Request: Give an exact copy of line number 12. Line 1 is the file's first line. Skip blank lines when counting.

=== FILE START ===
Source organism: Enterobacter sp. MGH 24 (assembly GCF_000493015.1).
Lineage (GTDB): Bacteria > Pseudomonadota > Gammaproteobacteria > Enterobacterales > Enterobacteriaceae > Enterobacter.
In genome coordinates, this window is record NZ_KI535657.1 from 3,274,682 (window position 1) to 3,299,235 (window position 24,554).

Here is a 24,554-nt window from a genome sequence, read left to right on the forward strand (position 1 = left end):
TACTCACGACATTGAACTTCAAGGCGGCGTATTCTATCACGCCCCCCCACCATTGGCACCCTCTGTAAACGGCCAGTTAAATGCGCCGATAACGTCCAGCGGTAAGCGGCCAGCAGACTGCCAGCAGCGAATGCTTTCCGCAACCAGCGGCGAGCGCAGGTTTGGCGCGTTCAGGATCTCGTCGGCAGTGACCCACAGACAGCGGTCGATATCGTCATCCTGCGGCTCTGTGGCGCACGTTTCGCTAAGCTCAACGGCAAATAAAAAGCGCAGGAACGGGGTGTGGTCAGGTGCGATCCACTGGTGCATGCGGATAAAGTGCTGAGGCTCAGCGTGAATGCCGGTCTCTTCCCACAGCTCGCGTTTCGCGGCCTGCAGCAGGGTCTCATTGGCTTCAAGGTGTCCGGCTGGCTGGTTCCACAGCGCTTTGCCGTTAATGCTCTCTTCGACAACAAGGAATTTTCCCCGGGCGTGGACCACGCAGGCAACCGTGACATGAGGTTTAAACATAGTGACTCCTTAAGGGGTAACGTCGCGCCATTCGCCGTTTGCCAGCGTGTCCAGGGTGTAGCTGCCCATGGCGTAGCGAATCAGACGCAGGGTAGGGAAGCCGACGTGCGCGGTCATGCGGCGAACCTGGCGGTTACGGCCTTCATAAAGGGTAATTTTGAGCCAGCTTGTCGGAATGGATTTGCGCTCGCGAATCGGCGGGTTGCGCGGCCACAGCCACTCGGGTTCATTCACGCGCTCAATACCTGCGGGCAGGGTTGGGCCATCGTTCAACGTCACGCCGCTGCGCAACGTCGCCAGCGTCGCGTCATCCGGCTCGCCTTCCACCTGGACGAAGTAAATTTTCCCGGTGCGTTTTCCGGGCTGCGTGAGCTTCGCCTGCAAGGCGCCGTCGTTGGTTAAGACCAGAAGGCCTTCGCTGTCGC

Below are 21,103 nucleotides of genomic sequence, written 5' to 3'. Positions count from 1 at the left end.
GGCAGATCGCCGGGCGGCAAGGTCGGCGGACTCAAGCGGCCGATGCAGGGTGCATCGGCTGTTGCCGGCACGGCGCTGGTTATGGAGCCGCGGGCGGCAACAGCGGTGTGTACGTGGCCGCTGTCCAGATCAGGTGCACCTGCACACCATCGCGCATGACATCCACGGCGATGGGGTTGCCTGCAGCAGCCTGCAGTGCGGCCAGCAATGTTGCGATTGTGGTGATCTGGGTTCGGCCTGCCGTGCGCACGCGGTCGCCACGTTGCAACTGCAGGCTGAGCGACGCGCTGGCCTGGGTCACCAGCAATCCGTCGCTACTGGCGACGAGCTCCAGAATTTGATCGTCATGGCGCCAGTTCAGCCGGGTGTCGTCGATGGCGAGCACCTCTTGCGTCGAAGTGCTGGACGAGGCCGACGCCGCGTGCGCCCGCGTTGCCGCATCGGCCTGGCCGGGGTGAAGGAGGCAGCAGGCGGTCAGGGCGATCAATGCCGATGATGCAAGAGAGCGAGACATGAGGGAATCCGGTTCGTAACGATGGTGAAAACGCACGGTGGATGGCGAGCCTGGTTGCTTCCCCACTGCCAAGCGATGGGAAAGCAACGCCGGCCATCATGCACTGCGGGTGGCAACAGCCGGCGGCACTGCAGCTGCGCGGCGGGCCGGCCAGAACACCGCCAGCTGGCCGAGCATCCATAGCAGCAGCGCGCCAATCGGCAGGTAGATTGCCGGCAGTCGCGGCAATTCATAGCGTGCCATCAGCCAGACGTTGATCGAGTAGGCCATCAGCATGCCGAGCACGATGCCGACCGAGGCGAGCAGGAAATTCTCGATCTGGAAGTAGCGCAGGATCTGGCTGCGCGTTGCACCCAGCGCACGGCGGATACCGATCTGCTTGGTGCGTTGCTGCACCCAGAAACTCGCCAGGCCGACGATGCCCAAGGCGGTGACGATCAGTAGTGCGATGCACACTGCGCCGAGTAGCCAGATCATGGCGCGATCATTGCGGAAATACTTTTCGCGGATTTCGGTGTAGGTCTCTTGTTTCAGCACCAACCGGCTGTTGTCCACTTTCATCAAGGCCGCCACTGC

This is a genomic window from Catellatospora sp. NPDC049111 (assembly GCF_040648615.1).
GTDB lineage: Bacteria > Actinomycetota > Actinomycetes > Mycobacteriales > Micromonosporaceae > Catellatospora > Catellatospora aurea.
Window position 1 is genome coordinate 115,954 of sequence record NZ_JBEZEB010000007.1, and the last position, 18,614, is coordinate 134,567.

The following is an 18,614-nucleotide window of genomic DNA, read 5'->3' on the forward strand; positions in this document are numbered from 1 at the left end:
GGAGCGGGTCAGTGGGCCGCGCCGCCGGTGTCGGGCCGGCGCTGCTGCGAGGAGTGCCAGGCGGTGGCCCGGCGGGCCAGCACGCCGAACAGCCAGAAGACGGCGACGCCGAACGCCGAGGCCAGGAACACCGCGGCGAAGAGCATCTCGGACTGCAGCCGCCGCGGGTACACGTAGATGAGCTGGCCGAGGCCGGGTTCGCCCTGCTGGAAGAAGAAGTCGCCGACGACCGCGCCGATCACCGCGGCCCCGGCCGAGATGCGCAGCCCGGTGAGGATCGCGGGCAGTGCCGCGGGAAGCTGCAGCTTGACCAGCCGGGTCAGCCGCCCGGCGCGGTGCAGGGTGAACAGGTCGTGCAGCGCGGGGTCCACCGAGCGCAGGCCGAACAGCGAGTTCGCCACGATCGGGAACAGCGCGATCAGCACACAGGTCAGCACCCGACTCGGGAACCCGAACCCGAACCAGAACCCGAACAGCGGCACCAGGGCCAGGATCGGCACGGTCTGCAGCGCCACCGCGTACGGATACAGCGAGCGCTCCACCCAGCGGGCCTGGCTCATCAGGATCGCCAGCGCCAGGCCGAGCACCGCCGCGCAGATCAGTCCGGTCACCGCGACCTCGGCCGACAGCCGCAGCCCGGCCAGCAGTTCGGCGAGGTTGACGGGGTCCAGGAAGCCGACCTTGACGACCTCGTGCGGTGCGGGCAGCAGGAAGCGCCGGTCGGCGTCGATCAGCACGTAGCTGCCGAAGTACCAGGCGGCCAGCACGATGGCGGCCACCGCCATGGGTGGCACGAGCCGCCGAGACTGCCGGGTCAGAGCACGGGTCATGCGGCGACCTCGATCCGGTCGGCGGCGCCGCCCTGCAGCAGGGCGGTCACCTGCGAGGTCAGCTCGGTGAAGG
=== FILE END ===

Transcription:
GGAGCGGGTCAGTGGGCCGCGCCGCCGGTGTCGGGCCGGCGCTGCTGCGAGGAGTGCCAGGCGGTGGCCCGGCGGGCCAGCACGCCGAACAGCCAGAAGACGGCGACGCCGAACGCCGAGGCCAGGAACACCGCGGCGAAGAGCATCTCGGACTGCAGCCGCCGCGGGTACACGTAGATGAGCTGGCCGAGGCCGGGTTCGCCCTGCTGGAAGAAGAAGTCGCCGACGACCGCGCCGATCACCGCGGCCCCGGCCGAGATGCGCAGCCCGGTGAGGATCGCGGGCAGTGCCGCGGGAAGCTGCAGCTTGACCAGCCGGGTCAGCCGCCCGGCGCGGTGCAGGGTGAACAGGTCGTGCAGCGCGGGGTCCACCGAGCGCAGGCCGAACAGCGAGTTCGCCACGATCGGGAACAGCGCGATCAGCACACAGGTCAGCACCCGACTCGGGAACCCGAACCCGAACCAGAACCCGAACAGCGGCACCAGGGCCAGGATCGGCACGGTCTGCAGCGCCACCGCGTACGGATACAGCGAGCGCTCCACCCAGCGGGCCTGGCTCATCAGGATCGCCAGCGCCAGGCCGAGCACCGCCGCGCAGATCAGTCCGGTCACCGCGACCTCGGCCGACAGCCGCAGCCCGGCCAGCAGTTCGGCGAGGTTGACGGGGTCCAGGAAGCCGACCTTGACGACCTCGTGCGGTGCGGGCAGCAGGAAGCGCCGGTCGGCGTCGATCAGCACGTAGCTGCCGAAGTACCAGGCGGCCAGCACGATGGCGGCCACCGCCATGGGTGGCACGAGCCGCCGAGACTGCCGGGTCAGAGCACGGGTCATGCGGCGACCTCGATCCGGTCGGCGGCGCCGCCCTGCAGCAGGGCGGTCACCTGCGAGGTCAGCTCGGTGAAGG